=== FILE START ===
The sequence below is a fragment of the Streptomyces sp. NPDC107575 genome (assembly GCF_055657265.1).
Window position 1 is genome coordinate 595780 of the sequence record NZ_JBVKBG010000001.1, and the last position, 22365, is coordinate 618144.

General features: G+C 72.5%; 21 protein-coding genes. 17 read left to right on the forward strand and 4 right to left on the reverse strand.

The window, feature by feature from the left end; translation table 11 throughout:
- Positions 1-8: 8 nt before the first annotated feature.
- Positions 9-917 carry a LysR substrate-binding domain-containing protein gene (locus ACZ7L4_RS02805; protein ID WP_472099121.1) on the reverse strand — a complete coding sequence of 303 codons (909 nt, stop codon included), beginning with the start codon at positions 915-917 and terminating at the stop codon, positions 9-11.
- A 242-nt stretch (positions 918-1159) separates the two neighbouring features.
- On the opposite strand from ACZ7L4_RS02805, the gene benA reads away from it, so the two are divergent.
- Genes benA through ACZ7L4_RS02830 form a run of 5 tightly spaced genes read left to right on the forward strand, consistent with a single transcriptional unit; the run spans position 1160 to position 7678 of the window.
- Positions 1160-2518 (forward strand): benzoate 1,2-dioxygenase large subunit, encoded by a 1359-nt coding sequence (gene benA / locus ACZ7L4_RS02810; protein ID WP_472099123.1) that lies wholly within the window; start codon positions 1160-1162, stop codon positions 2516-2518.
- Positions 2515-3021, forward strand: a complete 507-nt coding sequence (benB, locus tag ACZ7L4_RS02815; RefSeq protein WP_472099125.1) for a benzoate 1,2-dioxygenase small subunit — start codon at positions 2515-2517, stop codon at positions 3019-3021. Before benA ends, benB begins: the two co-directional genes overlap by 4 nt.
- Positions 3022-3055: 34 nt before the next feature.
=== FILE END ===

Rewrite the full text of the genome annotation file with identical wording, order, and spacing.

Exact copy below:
The sequence below is a fragment of the Streptomyces sp. NPDC107575 genome (assembly GCF_055657265.1).
Window position 1 is genome coordinate 595780 of the sequence record NZ_JBVKBG010000001.1, and the last position, 22365, is coordinate 618144.

General features: G+C 72.5%; 21 protein-coding genes. 17 read left to right on the forward strand and 4 right to left on the reverse strand.

The window, feature by feature from the left end; translation table 11 throughout:
- Positions 1-8: 8 nt before the first annotated feature.
- Positions 9-917 carry a LysR substrate-binding domain-containing protein gene (locus ACZ7L4_RS02805; protein ID WP_472099121.1) on the reverse strand — a complete coding sequence of 303 codons (909 nt, stop codon included), beginning with the start codon at positions 915-917 and terminating at the stop codon, positions 9-11.
- A 242-nt stretch (positions 918-1159) separates the two neighbouring features.
- On the opposite strand from ACZ7L4_RS02805, the gene benA reads away from it, so the two are divergent.
- Genes benA through ACZ7L4_RS02830 form a run of 5 tightly spaced genes read left to right on the forward strand, consistent with a single transcriptional unit; the run spans position 1160 to position 7678 of the window.
- Positions 1160-2518 (forward strand): benzoate 1,2-dioxygenase large subunit, encoded by a 1359-nt coding sequence (gene benA / locus ACZ7L4_RS02810; protein ID WP_472099123.1) that lies wholly within the window; start codon positions 1160-1162, stop codon positions 2516-2518.
- Positions 2515-3021, forward strand: a complete 507-nt coding sequence (benB, locus tag ACZ7L4_RS02815; RefSeq protein WP_472099125.1) for a benzoate 1,2-dioxygenase small subunit — start codon at positions 2515-2517, stop codon at positions 3019-3021. Before benA ends, benB begins: the two co-directional genes overlap by 4 nt.
- Positions 3022-3055: 34 nt before the next feature.